So you wanna hormone to signal ’cause then your brain remembers and your heart beats and you become who you are. And so receptor functionality is the deal of hormone health and you can have perfect hormone levels, so if you go to a doctor that just looks at your levels and you go, “But I still don’t feel well,” or “I’m still having hot flashes,” or “I’m still having mid-weight gain on my torso,” and they go, “Well, your hormone levels are perfect.” Or a guy goes in to a Low T center, a urologist and says, “I have a erectile dysfunction. I have lack of motivation. I have anxiety, depression, fatigue.” And they go, “But you’re within reference range. so we can’t treat you,” or “You don’t need any more,” they don’t have any understanding that the level of a hormone is not the whole story. 

You have to look at the patient, which gives you an idea of receptor functionality, and your receptors can be clogged by pollutants, and this is where your nutrition that you digest plays a role ’cause these satellite dishes need to have vitamin A, zinc, iodine, magnesium, B-6, multiple nutrients, almost like a one-a-day specifically in this little pocket or the hormones won’t work, and so I learned all this working with the guys who discovered hormones and they would sit there and go, “It’s hopeless. We don’t know how people are gonna have healthy hormones because this isn’t being taught in schools.” And thus, I got together with Biotics to try and make products to address these issues. We could talk about that maybe at another.

 

Sharon Stills, ND

Wait, no, I do wanna, can you just, so this is so important. So can you briefly just tell for the physicians who are listening and also the patients, like what they should look for to know if their receptor sites, is there anything special, and also, can you just talk about the different receptor sites and how they have different actions and the alpha versus the beta? ‘Cause I think that’s so misunderstood.

 

Devaki Lindsey Berkson, MA, DC, CNS, DACBN, ACN

Yeah, that kind of makes us understand why you could say that estrogen can protect against breast cancer when we’ve been hearing for years it causes breast cancer. So hormones signal into receptors, and estrogen’s the oldest hormone on the planet. Estrogen receptor was the very first part of any endocrine system in jacrae fish, and I’m not sure I’m pronouncing that kind of fish. Michael Bauer is the world’s expert on the evolution of estrogen, and he was my consultant for my book, “Sexy Brain.” So estrogen receptor is the oldest part of all of our hormone systems, so there’s more estrogen receptors than any other hormone, there’s at least up to 12. We don’t know what all of them mean. We know very well, the first three, but the first two are the most famous. And when estrogen signals a different receptor, it has different actions.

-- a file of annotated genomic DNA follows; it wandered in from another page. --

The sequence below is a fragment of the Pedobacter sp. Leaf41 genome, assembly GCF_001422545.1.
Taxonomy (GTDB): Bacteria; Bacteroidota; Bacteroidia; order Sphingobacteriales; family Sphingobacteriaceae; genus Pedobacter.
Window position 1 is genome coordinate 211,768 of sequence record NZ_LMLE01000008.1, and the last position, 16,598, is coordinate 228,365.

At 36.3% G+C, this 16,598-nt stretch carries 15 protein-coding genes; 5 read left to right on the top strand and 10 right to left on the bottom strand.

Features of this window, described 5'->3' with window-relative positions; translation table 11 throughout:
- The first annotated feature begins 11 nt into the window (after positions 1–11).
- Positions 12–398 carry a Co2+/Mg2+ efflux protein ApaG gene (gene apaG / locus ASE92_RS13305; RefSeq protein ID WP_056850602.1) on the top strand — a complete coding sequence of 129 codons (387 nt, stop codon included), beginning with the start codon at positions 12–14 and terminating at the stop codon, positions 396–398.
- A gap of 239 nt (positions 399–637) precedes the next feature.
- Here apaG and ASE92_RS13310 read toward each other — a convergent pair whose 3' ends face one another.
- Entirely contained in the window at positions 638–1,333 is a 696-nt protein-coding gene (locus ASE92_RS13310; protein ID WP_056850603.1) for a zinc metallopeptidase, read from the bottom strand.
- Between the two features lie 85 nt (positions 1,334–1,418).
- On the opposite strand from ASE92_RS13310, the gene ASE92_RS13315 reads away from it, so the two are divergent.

So when estrogen signals the first receptor that was discovered, so ER alpha, alpha meaning first, it signals growth, and that’s where most doctors get stymied is they feel that growth signals would cause cancer issues because cancer is growth out of control. So if you have too much, too many growth signals, estrogen must drive estrogenic cancers are even other cancers, but then Jan-Ake and actually Ken Korach at another lab, so there were two labs that discovered the second receptor, when estrogen signals, estrogen beta, beta standing for the second receptor, it signals controlled growth. It signals growth to stay controlled so there’s a balance. In fact, when Jan-Ake published its first article in a medical journal, he had a picture of the scales and that one side of the scale was ER alpha, and the other side of the scale was ER beta, because when you signal both, you have tissues staying healthy, and the health of the breast tissue or the brain tissue or the lining of your blood vessels, which all have receptors for estrogens, the balance between ER alpha and ER beta is what keeps a tissue healthy, and now we have other estrogens that there’s a third one called the GPER receptor. 

I’m not gonna go into that. It’s too much for this talk right now, but estrogen can actually signal an anti-cancer or controlled growth receptor, so much so that when Jan-Ake discovered this in Sweden and then he would come to Tulane all the time to teach and talk and wear a big cowboy hat because he was being wooed over to Houston. I’m talking to you from Austin, and he now lives in Houston where he was taking a look at which herbs and nutrients also signal ER beta. There’s a lot of very misunderstanding about soy ’cause soy is estrogenic, so a lot of cancer doctors tell their patients avoid soy. Well, that’s another thing, if a cancer doctor tells you to avoid soy, go to another cancer doctor, ’cause that’s soy is the one isoflavone food that signals completely ER beta the controlled growth, and there’s so much epidemiologic data and huge numbers of studies that show that soy food, not necessarily the supplements, but food is definitively connected to decreased incidents of primary hormonally driven cancers or recurrences. There’s no debate anymore, and if there is a debate, they haven’t read the literature, and you don’t wanna go to a cancer doctor that hasn’t read the literature.

 

Sharon Stills, ND

It’s much strict organic.

 

Devaki Lindsey Berkson, MA, DC, CNS, DACBN, ACN